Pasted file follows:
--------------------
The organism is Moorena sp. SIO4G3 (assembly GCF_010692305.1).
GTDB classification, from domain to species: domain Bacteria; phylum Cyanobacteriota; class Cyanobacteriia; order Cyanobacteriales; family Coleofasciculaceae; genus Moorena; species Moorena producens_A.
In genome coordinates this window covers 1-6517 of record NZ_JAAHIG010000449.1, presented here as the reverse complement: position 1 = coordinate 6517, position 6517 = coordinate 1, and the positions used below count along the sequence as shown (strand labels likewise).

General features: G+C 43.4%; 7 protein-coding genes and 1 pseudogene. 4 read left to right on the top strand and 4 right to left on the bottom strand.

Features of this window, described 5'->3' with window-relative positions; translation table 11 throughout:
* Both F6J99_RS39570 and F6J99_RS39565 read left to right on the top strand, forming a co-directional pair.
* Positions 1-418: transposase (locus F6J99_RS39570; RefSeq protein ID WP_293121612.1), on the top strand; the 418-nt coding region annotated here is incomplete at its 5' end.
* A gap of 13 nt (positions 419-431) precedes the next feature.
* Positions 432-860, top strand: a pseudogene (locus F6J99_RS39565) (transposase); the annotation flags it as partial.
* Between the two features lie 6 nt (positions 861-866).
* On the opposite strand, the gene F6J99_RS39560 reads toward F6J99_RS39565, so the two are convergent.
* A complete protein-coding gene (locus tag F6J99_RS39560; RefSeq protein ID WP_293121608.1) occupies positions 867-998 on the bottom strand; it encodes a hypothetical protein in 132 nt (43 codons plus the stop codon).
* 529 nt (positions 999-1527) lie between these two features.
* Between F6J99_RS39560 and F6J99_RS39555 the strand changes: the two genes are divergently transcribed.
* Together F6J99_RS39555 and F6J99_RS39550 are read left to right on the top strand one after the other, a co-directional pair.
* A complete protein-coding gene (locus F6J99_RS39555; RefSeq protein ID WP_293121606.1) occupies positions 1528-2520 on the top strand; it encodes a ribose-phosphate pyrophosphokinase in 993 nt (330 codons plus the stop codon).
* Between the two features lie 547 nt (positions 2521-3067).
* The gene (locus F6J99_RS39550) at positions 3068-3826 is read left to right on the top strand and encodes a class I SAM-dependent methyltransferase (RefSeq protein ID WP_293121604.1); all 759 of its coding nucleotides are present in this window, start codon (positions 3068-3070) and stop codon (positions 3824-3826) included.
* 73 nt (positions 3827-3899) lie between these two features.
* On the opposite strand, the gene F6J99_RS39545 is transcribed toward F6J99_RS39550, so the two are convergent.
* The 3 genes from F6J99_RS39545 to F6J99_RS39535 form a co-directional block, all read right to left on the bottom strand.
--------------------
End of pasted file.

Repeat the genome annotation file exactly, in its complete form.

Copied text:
The organism is Moorena sp. SIO4G3 (assembly GCF_010692305.1).
GTDB classification, from domain to species: domain Bacteria; phylum Cyanobacteriota; class Cyanobacteriia; order Cyanobacteriales; family Coleofasciculaceae; genus Moorena; species Moorena producens_A.
In genome coordinates this window covers 1-6517 of record NZ_JAAHIG010000449.1, presented here as the reverse complement: position 1 = coordinate 6517, position 6517 = coordinate 1, and the positions used below count along the sequence as shown (strand labels likewise).

General features: G+C 43.4%; 7 protein-coding genes and 1 pseudogene. 4 read left to right on the top strand and 4 right to left on the bottom strand.

Features of this window, described 5'->3' with window-relative positions; translation table 11 throughout:
* Both F6J99_RS39570 and F6J99_RS39565 read left to right on the top strand, forming a co-directional pair.
* Positions 1-418: transposase (locus F6J99_RS39570; RefSeq protein ID WP_293121612.1), on the top strand; the 418-nt coding region annotated here is incomplete at its 5' end.
* A gap of 13 nt (positions 419-431) precedes the next feature.
* Positions 432-860, top strand: a pseudogene (locus F6J99_RS39565) (transposase); the annotation flags it as partial.
* Between the two features lie 6 nt (positions 861-866).
* On the opposite strand, the gene F6J99_RS39560 reads toward F6J99_RS39565, so the two are convergent.
* A complete protein-coding gene (locus tag F6J99_RS39560; RefSeq protein ID WP_293121608.1) occupies positions 867-998 on the bottom strand; it encodes a hypothetical protein in 132 nt (43 codons plus the stop codon).
* 529 nt (positions 999-1527) lie between these two features.
* Between F6J99_RS39560 and F6J99_RS39555 the strand changes: the two genes are divergently transcribed.
* Together F6J99_RS39555 and F6J99_RS39550 are read left to right on the top strand one after the other, a co-directional pair.
* A complete protein-coding gene (locus F6J99_RS39555; RefSeq protein ID WP_293121606.1) occupies positions 1528-2520 on the top strand; it encodes a ribose-phosphate pyrophosphokinase in 993 nt (330 codons plus the stop codon).
* Between the two features lie 547 nt (positions 2521-3067).
* The gene (locus F6J99_RS39550) at positions 3068-3826 is read left to right on the top strand and encodes a class I SAM-dependent methyltransferase (RefSeq protein ID WP_293121604.1); all 759 of its coding nucleotides are present in this window, start codon (positions 3068-3070) and stop codon (positions 3824-3826) included.
* 73 nt (positions 3827-3899) lie between these two features.
* On the opposite strand, the gene F6J99_RS39545 is transcribed toward F6J99_RS39550, so the two are convergent.
* The 3 genes from F6J99_RS39545 to F6J99_RS39535 form a co-directional block, all read right to left on the bottom strand.